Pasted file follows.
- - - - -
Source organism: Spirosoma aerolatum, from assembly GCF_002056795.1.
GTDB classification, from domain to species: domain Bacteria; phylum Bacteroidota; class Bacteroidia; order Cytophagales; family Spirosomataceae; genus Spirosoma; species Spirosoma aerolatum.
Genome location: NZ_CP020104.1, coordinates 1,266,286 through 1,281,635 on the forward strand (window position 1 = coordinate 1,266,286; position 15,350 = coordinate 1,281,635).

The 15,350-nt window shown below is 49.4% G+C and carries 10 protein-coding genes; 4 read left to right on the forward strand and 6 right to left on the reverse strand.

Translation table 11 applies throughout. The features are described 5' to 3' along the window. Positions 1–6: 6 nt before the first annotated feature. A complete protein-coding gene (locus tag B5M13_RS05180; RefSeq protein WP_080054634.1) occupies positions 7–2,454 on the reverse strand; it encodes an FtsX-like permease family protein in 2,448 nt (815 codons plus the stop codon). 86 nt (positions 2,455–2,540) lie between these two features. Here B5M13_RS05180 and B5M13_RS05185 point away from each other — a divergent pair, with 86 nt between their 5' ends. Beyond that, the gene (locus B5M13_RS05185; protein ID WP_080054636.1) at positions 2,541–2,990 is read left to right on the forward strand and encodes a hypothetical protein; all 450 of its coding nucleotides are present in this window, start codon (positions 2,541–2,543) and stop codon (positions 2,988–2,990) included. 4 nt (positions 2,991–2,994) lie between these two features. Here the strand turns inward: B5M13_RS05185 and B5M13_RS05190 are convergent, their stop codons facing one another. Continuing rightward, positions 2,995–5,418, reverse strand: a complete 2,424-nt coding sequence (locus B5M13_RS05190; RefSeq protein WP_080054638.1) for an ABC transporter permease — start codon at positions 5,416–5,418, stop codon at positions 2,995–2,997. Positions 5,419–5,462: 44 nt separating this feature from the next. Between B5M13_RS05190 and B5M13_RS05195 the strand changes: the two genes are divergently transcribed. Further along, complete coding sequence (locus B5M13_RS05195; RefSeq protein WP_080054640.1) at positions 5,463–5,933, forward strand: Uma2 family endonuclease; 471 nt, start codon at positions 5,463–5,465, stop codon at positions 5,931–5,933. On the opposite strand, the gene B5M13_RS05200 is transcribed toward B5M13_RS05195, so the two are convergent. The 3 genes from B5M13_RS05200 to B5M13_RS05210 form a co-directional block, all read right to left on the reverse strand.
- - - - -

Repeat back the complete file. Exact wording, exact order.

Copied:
Source organism: Spirosoma aerolatum, from assembly GCF_002056795.1.
GTDB classification, from domain to species: domain Bacteria; phylum Bacteroidota; class Bacteroidia; order Cytophagales; family Spirosomataceae; genus Spirosoma; species Spirosoma aerolatum.
Genome location: NZ_CP020104.1, coordinates 1,266,286 through 1,281,635 on the forward strand (window position 1 = coordinate 1,266,286; position 15,350 = coordinate 1,281,635).

The 15,350-nt window shown below is 49.4% G+C and carries 10 protein-coding genes; 4 read left to right on the forward strand and 6 right to left on the reverse strand.

Translation table 11 applies throughout. The features are described 5' to 3' along the window. Positions 1–6: 6 nt before the first annotated feature. A complete protein-coding gene (locus tag B5M13_RS05180; RefSeq protein WP_080054634.1) occupies positions 7–2,454 on the reverse strand; it encodes an FtsX-like permease family protein in 2,448 nt (815 codons plus the stop codon). 86 nt (positions 2,455–2,540) lie between these two features. Here B5M13_RS05180 and B5M13_RS05185 point away from each other — a divergent pair, with 86 nt between their 5' ends. Beyond that, the gene (locus B5M13_RS05185; protein ID WP_080054636.1) at positions 2,541–2,990 is read left to right on the forward strand and encodes a hypothetical protein; all 450 of its coding nucleotides are present in this window, start codon (positions 2,541–2,543) and stop codon (positions 2,988–2,990) included. 4 nt (positions 2,991–2,994) lie between these two features. Here the strand turns inward: B5M13_RS05185 and B5M13_RS05190 are convergent, their stop codons facing one another. Continuing rightward, positions 2,995–5,418, reverse strand: a complete 2,424-nt coding sequence (locus B5M13_RS05190; RefSeq protein WP_080054638.1) for an ABC transporter permease — start codon at positions 5,416–5,418, stop codon at positions 2,995–2,997. Positions 5,419–5,462: 44 nt separating this feature from the next. Between B5M13_RS05190 and B5M13_RS05195 the strand changes: the two genes are divergently transcribed. Further along, complete coding sequence (locus B5M13_RS05195; RefSeq protein WP_080054640.1) at positions 5,463–5,933, forward strand: Uma2 family endonuclease; 471 nt, start codon at positions 5,463–5,465, stop codon at positions 5,931–5,933. On the opposite strand, the gene B5M13_RS05200 is transcribed toward B5M13_RS05195, so the two are convergent. The 3 genes from B5M13_RS05200 to B5M13_RS05210 form a co-directional block, all read right to left on the reverse strand.